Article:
Saeed, who declined to give his last name because he feared reprisals for family members still in Syria, said he knew he was one of the lucky ones among the hundreds of thousands like him who have made the dangerous Mediterranean Sea crossing from Turkey to Greece. He said it took him six days to get from Syria to this point in the Greece-Macedonia-Serbia route.

“We had an extremely good smuggler,” he said. “This is unusual. No one gets a smuggler who tells the truth.”

He also knows that he has a significant advantage over many of the other refugees, more than 50 percent of whom also came from Syria, according to United Nation statics. A fluent English speaker, he hopes to make it to the Netherlands, where he wants to continue his education and get a master’s degree.

“I’ll learn Dutch, but they study in English in the Netherlands, so I know I am lucky,” said.

The efficiency that has developed over the past few days at the border camps in Idomeni and 100 yards away in Gevgelija, Macedonia, has helped speed up the process of getting tens of thousands of refugees across the continent. But aid workers on the Greek side said there are serious concerns about what the next few days will bring.

Late Monday, Hungary began closing its border with Serbia. After Sept. 14, anyone caught illegally crossing into Hungary will be prosecuted. The government has begun building a 4-meter-high fence along its border, and the military has been sent to patrol the area.

Aid workers fear Hungary’s moves could create a massive bottleneck in the transit corridor, since 5,000 people are now passing through each day. With the flow halted, massive crowds would quickly build on the Greek side’s dry fields and thin forests.

“It would be a humanitarian catastrophe,” said Antonis Rigas, the team leader for Idomeni’s volunteers from Geneva-based Doctors Without Borders. “It’s simply not possible. This area is not meant to have that many people living here.”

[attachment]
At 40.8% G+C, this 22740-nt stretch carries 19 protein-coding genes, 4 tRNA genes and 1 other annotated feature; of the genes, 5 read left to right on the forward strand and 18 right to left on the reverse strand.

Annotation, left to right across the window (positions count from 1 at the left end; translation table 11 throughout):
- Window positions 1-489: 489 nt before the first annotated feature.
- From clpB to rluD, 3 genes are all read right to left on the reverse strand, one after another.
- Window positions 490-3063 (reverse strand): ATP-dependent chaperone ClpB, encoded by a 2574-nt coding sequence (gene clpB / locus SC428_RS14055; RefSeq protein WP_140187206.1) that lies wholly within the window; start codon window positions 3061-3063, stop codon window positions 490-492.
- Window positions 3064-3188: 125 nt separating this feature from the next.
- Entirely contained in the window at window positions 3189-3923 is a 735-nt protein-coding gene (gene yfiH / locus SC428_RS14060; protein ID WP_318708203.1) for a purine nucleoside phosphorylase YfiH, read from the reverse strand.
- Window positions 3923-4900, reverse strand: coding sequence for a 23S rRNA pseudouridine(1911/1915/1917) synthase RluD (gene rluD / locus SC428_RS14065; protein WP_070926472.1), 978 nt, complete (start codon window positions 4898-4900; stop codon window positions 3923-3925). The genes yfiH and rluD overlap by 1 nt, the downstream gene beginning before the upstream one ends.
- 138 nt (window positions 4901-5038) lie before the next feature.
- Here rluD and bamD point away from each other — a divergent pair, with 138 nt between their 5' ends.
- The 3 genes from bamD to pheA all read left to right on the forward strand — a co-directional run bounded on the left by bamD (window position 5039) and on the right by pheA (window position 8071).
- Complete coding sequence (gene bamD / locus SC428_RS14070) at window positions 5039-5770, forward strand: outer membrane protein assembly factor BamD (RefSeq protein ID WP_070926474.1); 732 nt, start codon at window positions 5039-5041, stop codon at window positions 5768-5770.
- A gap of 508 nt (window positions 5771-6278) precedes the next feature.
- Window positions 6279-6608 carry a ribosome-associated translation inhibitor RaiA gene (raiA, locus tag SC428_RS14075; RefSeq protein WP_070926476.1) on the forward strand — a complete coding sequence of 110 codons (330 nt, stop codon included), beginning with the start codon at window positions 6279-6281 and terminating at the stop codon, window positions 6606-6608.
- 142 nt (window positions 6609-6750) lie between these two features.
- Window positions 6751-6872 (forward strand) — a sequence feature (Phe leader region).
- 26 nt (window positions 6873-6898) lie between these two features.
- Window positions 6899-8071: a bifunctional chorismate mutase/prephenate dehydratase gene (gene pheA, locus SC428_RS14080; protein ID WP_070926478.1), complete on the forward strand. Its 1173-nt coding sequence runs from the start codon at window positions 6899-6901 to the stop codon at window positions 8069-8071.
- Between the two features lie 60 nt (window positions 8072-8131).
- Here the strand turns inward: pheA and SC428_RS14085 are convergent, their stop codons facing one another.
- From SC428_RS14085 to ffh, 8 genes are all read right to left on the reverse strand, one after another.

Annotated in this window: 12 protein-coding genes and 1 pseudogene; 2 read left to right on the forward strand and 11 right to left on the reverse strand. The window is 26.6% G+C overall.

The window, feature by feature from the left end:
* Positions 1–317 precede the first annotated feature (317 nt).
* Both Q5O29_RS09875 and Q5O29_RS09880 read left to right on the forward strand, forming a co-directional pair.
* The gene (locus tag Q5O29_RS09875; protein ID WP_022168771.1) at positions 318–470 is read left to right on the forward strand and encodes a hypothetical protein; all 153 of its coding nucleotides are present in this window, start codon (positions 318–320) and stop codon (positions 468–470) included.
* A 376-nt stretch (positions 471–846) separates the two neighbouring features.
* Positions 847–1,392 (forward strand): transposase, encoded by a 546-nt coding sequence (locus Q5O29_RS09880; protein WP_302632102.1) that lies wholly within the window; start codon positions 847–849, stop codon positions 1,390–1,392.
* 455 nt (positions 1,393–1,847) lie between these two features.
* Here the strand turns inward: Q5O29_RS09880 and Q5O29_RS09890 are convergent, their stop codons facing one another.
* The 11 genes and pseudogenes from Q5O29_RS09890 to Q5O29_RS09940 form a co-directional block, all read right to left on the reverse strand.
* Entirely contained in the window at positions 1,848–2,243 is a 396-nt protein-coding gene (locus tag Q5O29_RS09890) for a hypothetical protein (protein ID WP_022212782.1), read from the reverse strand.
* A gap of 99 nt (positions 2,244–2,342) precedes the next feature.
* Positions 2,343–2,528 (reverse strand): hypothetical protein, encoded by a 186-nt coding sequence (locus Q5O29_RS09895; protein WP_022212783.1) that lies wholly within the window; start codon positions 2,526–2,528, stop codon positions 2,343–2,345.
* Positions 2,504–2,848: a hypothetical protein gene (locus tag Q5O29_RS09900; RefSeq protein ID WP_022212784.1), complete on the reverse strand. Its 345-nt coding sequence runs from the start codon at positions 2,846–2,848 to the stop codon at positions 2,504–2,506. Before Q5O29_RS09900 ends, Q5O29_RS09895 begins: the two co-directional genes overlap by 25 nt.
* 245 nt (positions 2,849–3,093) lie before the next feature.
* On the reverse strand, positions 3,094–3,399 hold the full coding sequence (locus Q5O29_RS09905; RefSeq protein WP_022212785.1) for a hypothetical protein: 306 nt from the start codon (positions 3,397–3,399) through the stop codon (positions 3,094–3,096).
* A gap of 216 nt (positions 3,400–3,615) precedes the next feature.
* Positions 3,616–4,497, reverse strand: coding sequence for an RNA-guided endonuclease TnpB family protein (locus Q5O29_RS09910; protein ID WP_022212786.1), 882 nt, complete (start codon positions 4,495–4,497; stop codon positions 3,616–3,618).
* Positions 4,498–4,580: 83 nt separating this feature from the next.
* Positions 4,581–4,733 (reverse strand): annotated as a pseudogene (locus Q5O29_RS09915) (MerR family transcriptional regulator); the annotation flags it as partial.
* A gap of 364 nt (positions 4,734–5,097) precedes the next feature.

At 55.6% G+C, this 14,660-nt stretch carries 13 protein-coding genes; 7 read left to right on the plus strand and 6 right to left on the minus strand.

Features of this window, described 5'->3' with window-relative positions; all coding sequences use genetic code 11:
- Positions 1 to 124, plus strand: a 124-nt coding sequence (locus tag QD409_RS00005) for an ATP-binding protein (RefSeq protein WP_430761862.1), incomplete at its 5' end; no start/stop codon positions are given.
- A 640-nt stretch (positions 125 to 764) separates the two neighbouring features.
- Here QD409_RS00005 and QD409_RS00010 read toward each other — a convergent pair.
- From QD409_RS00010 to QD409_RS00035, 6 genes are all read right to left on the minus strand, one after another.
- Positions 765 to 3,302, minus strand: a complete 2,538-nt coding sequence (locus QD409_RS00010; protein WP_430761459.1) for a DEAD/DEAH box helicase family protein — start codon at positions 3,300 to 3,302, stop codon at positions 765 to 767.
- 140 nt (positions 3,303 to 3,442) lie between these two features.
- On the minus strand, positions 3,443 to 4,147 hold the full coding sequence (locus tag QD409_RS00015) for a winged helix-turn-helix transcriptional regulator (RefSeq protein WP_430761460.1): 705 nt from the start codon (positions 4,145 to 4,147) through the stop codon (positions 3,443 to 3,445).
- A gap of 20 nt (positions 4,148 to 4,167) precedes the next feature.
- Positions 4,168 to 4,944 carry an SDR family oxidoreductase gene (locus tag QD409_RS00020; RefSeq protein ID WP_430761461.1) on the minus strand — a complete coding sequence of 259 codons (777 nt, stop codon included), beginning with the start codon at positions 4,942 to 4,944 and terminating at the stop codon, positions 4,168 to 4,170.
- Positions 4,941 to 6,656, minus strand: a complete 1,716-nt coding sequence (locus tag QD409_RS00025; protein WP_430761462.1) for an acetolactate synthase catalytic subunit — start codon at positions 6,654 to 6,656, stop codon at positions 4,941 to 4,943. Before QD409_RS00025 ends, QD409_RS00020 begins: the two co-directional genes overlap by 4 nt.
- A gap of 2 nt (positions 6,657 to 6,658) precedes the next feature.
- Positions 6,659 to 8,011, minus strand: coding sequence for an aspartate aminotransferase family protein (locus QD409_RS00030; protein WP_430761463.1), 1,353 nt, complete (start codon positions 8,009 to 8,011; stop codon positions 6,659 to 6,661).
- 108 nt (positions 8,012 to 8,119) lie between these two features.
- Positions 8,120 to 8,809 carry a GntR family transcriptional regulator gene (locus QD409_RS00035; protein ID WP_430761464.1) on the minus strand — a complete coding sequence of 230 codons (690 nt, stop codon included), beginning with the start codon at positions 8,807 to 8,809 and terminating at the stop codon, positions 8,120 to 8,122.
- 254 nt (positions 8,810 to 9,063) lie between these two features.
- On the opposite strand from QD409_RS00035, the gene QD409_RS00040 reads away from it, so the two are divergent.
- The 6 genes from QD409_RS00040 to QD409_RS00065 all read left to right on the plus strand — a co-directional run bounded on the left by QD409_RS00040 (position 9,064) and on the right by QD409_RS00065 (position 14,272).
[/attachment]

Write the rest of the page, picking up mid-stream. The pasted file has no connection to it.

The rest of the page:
Doctors Without Borders and other groups have set up tents for food and medical aid on both sides of the border, along with a dozen portable toilets and places with running water for bathing and drinking. Bulldozers were working to clear and flatten land for tents that could shelter for up to 2,000.

If the refugees aren’t able to move on from what is meant to be a short-stay transit station here, the current infrastructure will not be enough, Rigas said. “Closing the border is not a solution to what we know will be more people coming,” he said.

For refugees like Firuos, 22, who left Afghanistan weeks ago with the hope of getting to Germany and finding a job, the fear of what may lie ahead on the Hungarian border seems inconsequential compared with what he has already survived.

“We haven’t slept more than a few hours since we left Afghanistan 36 days ago,” said Firuos, a thin, blue-eyed student from the northern Afghan region of Kapisa. “We aren’t scared now because we have already been through so much to get here.”